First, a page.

Why “Save More Money” is a Lousy New Year’s Resolution

This post may contain affiliate links.Is your New Year’s Resolution to save more money this year? This resolution is just a set up to falling off the bandwagon by February. Instead, follow these actionable steps to turn your good intentions into a much more powerful resolution that will mean financial freedom in 2017!

Why “Save More Money” is a Lousy New Year’s Resolution – and What to Do Instead

We made it!  2016 is in our rear-view mirror, and we are welcoming 2017 with high hopes that this year will be much better than the last.

The gyms are crowded with new members, diet programs are getting all kinds of new subscribers, and self-help books and cookbooks are flying off the shelves.  It is that time of year when we make resolutions to drastically change our lifestyle for the better, only to fall off the bandwagon by February.  It’s a time-honored tradition, after all!

I have nothing against resolutions.  The new year is a great time to evaluate what worked and what didn’t last year, and to make a conscious effort to improve yourself this time around. However, we can’t expect to do a 180 overnight.

One of the most popular new years resolutions is to save more money.  Lots of people make this resolution (I have made it in the past), and very few have followed through.

That’s because it is a bad resolution.  Sure, it’s a wonderful idea, but it is almost guaranteed to fail for a few reasons.

First, “save more money” is vague.

“More money” isn’t a number.  Do you mean more than last year?  If so, how did things go last year? What were you able to put away?   See… there is a heck of a lot more to think about than just general statements of your intent to save money.

It isn’t motivating.

When you don’t have a real goal of how much you want to save, it is really hard to be motivated. Instead, think more specifically about what you want to achieve by saving money and then build it into your resolution.

Much better resolutions would be things like “save money for Disney World” or “save up an emergency fund.”  Both of these are much more motivating goals, because there is a purpose and a specific amount of money that needs to be in the account before you can check it off your list and give yourself a pat on the back.

Having a specific goal for the savings PLUS an actual number for how much you want to save puts power behind your resolution and will keep you fired up about it, even when times are tough.

“Save more money” isn’t a plan.

You really have to have a real plan.  Where are you going to save the money?  Under the mattress?  In a savings account?  How will you protect that savings account?  What about your 401K or IRA?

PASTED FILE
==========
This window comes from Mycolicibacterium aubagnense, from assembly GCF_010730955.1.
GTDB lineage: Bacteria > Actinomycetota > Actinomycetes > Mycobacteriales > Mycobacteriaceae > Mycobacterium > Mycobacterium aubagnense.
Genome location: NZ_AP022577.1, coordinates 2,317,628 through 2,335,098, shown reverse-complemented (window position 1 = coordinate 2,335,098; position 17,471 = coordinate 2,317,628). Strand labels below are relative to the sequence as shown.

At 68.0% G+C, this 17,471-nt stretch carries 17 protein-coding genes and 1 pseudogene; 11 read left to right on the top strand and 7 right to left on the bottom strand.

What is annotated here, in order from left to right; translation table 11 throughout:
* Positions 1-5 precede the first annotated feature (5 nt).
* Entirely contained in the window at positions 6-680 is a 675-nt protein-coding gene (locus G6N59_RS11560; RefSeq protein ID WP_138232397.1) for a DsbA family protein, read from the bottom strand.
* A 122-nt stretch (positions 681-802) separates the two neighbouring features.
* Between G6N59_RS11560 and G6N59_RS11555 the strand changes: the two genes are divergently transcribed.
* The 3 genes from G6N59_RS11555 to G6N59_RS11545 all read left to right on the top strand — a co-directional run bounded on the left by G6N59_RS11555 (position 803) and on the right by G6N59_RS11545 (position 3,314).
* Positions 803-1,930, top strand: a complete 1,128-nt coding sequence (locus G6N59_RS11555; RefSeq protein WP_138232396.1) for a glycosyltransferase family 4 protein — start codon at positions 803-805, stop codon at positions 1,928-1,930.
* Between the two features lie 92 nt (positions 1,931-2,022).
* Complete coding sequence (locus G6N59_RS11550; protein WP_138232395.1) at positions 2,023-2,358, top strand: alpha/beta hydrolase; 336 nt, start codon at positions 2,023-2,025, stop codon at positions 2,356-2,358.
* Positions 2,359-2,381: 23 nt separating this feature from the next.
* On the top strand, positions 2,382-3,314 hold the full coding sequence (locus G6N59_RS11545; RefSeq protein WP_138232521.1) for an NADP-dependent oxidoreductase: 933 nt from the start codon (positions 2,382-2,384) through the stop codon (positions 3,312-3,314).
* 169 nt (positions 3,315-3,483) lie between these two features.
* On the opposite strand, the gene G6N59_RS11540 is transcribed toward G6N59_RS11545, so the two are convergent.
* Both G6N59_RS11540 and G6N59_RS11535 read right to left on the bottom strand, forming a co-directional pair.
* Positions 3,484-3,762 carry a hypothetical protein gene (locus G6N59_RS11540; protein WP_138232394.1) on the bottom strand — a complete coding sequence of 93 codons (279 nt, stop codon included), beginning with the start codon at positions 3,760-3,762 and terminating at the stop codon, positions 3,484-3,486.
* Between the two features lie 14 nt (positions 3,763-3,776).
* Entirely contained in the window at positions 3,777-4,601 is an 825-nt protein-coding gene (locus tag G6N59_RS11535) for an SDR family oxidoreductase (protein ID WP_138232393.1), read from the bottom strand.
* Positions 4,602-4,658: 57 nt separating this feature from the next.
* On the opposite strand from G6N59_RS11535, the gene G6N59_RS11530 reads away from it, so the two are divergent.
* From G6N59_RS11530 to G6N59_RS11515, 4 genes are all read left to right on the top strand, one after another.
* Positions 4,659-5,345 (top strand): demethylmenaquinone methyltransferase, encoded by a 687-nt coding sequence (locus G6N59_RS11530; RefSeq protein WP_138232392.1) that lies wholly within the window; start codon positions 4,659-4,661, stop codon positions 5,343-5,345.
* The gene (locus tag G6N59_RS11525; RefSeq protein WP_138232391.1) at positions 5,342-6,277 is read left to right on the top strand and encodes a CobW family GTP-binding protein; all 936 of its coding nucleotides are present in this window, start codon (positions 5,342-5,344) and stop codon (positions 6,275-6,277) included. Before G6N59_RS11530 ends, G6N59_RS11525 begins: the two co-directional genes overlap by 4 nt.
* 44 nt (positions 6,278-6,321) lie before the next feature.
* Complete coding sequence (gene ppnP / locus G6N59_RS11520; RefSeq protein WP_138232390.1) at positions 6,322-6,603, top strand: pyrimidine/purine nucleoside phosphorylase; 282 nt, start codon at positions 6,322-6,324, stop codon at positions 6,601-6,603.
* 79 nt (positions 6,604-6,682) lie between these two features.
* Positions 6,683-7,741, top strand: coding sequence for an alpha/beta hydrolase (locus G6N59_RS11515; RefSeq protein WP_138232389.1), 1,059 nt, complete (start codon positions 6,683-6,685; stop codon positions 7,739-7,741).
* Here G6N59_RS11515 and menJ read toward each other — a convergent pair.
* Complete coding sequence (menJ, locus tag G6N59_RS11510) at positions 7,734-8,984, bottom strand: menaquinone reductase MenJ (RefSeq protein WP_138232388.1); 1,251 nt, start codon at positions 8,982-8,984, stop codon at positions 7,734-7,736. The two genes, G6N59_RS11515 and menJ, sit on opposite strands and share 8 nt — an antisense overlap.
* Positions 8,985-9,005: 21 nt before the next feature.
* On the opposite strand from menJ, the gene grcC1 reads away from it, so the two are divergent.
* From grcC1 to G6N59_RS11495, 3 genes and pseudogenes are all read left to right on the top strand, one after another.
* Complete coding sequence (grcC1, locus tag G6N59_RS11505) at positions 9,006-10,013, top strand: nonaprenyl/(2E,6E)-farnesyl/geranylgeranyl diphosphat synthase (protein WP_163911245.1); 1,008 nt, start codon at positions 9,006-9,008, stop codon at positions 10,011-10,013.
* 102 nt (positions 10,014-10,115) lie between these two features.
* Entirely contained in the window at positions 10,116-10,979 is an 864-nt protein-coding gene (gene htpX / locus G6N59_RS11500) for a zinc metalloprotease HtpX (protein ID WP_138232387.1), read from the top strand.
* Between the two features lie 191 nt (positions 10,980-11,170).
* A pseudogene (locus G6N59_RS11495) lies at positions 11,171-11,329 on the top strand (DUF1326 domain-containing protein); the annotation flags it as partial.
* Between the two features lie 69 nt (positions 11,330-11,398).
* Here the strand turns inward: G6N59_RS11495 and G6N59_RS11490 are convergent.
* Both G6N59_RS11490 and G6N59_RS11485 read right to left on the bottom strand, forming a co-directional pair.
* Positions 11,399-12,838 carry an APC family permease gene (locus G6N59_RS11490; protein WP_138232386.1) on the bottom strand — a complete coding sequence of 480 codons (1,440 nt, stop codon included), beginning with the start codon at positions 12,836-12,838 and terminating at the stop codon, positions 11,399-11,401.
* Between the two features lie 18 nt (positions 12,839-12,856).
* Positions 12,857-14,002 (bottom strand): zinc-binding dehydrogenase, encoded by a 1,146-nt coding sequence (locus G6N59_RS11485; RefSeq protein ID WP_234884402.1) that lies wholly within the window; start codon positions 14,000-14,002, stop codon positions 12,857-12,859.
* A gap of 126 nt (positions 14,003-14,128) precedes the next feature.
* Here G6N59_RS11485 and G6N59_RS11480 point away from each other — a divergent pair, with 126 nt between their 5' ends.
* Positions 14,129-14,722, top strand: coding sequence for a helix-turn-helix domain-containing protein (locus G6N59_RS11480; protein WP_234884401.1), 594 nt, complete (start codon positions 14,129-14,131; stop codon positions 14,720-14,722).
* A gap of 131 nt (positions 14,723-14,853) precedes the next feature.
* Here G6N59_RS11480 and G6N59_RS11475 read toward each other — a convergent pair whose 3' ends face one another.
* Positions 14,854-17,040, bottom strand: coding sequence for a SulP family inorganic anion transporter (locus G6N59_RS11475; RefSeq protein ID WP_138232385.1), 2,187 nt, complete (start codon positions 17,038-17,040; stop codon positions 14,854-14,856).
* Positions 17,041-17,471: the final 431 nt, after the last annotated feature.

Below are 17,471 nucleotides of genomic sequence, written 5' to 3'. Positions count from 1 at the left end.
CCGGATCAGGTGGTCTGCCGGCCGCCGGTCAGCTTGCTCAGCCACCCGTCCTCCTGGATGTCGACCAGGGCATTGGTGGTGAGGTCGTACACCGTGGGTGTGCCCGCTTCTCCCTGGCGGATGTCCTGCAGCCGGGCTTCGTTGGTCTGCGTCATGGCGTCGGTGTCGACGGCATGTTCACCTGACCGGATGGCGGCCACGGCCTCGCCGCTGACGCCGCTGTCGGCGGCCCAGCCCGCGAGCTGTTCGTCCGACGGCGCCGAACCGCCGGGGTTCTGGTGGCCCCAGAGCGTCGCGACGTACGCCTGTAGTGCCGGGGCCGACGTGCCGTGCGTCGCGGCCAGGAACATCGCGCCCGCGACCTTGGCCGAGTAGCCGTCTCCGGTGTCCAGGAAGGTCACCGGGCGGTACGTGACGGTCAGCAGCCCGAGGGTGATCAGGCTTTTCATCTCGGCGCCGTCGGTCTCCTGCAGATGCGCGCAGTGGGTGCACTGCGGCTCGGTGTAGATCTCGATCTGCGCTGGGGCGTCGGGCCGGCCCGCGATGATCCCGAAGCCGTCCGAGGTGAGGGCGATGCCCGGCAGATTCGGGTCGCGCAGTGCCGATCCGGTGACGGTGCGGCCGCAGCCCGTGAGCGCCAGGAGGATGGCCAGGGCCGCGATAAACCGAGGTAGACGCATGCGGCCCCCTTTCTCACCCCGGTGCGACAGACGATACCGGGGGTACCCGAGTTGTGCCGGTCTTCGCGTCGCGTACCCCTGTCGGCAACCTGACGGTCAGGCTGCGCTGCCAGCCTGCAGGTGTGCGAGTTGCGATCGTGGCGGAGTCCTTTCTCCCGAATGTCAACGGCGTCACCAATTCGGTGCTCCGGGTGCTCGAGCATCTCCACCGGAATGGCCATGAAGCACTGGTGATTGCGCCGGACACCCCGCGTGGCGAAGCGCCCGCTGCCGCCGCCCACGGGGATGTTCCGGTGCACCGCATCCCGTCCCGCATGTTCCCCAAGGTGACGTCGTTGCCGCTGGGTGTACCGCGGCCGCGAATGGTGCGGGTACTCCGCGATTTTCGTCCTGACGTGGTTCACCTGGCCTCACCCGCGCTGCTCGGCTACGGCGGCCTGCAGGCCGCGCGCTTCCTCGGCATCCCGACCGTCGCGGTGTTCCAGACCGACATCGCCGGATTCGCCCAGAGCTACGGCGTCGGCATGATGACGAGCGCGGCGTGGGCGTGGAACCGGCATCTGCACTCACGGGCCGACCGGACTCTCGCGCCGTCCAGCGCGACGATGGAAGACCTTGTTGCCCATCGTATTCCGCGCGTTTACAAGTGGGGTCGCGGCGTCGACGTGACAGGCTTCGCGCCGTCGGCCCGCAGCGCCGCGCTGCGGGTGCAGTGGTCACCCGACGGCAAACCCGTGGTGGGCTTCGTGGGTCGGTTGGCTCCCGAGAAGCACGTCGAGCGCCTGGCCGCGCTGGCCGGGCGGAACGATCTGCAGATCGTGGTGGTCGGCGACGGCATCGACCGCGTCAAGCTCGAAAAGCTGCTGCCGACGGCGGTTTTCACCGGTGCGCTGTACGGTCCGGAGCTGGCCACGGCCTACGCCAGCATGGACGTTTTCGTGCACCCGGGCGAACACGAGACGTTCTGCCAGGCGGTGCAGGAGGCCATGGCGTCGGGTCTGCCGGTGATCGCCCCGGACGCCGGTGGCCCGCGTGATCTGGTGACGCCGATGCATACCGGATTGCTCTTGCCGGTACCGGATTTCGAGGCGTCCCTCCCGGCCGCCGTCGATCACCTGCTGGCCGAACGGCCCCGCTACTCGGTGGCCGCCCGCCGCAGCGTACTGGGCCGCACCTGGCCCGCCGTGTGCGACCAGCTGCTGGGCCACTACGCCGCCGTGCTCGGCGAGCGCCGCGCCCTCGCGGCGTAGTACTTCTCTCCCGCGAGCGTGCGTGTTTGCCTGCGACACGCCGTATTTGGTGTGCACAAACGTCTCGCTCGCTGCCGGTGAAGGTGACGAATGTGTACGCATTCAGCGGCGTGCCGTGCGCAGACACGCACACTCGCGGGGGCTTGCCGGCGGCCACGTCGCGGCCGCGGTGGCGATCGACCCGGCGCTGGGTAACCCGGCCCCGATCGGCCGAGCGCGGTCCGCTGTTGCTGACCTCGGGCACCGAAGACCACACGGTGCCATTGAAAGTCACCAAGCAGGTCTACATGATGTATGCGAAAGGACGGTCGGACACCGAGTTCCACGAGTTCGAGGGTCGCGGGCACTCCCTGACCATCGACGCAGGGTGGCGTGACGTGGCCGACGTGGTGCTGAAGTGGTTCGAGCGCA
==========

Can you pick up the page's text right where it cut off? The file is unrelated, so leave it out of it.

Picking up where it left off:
How much money per month do you need to put away to reach your goal?  Are you going to move the money over automatically with every paycheck?  Or maybe you are putting away loose change?  It doesn’t matter what you do—just have a plan for what it will look like to actually be getting it done.

A great alternative to the basic “save more money” resolution is a resolution to pay yourself first.  This means move money to savings as soon as it hits your account and pay yourself before you pay the bills and go grocery shopping, and you will be less likely to miss the money.

Even saving $5 a month—though it is a small amount—is a plan!  Have a plan and get it done.

Resolving to “save more money” doesn’t result in changed behavior for long.

This is a big one.  You could have all the best budgets in the world and even a personal accountant in your corner, but you will still spend every penny you manage to save…unless…

You resolve to be content.

What?  That seems so random, right?  It isn’t even a financial term, yet it is the most important financial principle to put into practice if you want to turn things around in 2017.

Be content.

Be content with the meals you have planned and save tons of money on food and restaurants.

Be content with your car.

Be content with your stuff, your home, and your clothes.

Be content with the material things in your life in order to STOP overspending and get your finances turned around.

Contentedness goes against the grain of our culture that is built around credit, advertising, mega malls, and McMansions.  So it takes practice.  It will take years to finally have it down, but each step you take to really appreciate what you have and stop consuming stuff to keep up with the Jones’s is a massive leap forward toward financial freedom.

The first step is just to be mindful of when discontent starts to creep into your life.  Recognize it for what it is, and make a plan to tackle it.

Being content is my resolution for 2017… and if you want to do something bigger than simply “save more money”, you are welcome to join me.

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